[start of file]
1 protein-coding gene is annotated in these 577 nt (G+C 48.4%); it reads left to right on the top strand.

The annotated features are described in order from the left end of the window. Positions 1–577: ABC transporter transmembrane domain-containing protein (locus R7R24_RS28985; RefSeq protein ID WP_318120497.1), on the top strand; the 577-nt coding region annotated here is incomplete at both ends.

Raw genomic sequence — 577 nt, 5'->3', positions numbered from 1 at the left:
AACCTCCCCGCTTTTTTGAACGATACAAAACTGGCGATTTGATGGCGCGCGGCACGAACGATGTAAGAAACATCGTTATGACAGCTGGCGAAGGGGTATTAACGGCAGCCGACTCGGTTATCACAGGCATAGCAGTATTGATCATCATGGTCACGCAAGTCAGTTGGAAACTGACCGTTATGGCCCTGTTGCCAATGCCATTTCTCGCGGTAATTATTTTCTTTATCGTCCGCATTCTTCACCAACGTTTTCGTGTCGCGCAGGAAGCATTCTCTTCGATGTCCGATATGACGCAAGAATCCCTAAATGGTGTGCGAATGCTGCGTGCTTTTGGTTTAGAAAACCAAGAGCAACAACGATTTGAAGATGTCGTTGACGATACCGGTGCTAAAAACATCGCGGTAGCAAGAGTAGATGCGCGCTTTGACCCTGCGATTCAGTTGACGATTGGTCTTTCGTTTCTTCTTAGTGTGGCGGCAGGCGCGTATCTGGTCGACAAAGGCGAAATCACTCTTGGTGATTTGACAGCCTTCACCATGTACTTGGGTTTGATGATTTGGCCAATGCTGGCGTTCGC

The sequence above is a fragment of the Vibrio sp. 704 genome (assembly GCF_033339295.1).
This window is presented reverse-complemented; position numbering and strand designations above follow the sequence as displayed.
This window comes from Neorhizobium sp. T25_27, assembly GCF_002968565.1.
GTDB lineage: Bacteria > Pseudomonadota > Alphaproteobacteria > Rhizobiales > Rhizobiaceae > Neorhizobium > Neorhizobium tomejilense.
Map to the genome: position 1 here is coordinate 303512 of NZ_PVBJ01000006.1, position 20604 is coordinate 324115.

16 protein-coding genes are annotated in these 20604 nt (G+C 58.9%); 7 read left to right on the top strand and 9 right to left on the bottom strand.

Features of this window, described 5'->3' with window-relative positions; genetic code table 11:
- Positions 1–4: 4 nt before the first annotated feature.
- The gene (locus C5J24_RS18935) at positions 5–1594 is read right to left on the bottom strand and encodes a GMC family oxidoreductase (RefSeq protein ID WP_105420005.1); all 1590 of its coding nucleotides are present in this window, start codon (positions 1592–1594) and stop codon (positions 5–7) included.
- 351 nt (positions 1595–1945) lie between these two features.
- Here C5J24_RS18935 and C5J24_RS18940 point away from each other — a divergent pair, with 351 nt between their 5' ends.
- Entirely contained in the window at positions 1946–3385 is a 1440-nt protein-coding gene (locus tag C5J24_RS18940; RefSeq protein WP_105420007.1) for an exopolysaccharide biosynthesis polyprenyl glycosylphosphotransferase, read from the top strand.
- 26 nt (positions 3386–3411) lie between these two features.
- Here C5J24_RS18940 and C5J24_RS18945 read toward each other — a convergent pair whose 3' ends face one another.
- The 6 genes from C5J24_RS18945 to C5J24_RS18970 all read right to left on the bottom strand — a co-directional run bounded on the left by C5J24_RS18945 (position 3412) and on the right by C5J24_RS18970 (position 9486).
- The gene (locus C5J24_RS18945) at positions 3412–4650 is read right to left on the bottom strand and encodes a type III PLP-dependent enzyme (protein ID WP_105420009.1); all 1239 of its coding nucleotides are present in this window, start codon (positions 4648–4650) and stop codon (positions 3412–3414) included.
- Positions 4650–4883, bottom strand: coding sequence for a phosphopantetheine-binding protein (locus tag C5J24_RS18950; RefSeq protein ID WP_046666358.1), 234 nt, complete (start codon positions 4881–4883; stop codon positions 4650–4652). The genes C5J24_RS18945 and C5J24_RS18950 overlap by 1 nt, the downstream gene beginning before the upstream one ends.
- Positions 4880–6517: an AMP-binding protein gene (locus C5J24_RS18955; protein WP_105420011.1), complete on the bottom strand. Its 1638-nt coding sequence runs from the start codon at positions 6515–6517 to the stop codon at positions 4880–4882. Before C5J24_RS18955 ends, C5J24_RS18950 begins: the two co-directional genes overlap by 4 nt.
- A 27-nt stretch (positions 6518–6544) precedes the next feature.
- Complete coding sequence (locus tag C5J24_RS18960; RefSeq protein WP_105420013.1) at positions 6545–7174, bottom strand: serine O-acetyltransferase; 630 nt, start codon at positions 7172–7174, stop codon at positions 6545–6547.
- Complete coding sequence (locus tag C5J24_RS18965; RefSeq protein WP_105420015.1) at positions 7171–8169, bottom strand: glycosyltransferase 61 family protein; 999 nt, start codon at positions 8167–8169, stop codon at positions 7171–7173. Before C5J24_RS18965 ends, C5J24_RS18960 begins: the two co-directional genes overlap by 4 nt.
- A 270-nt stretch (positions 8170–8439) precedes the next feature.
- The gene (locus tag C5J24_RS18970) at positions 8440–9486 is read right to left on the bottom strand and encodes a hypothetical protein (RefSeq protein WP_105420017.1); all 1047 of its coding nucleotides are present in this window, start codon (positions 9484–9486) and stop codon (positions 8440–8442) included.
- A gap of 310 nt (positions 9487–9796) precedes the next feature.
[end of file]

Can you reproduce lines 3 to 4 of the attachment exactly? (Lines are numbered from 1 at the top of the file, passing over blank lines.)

Raw genomic sequence — 577 nt, 5'->3', positions numbered from 1 at the left:
AACCTCCCCGCTTTTTTGAACGATACAAAACTGGCGATTTGATGGCGCGCGGCACGAACGATGTAAGAAACATCGTTATGACAGCTGGCGAAGGGGTATTAACGGCAGCCGACTCGGTTATCACAGGCATAGCAGTATTGATCATCATGGTCACGCAAGTCAGTTGGAAACTGACCGTTATGGCCCTGTTGCCAATGCCATTTCTCGCGGTAATTATTTTCTTTATCGTCCGCATTCTTCACCAACGTTTTCGTGTCGCGCAGGAAGCATTCTCTTCGATGTCCGATATGACGCAAGAATCCCTAAATGGTGTGCGAATGCTGCGTGCTTTTGGTTTAGAAAACCAAGAGCAACAACGATTTGAAGATGTCGTTGACGATACCGGTGCTAAAAACATCGCGGTAGCAAGAGTAGATGCGCGCTTTGACCCTGCGATTCAGTTGACGATTGGTCTTTCGTTTCTTCTTAGTGTGGCGGCAGGCGCGTATCTGGTCGACAAAGGCGAAATCACTCTTGGTGATTTGACAGCCTTCACCATGTACTTGGGTTTGATGATTTGGCCAATGCTGGCGTTCGC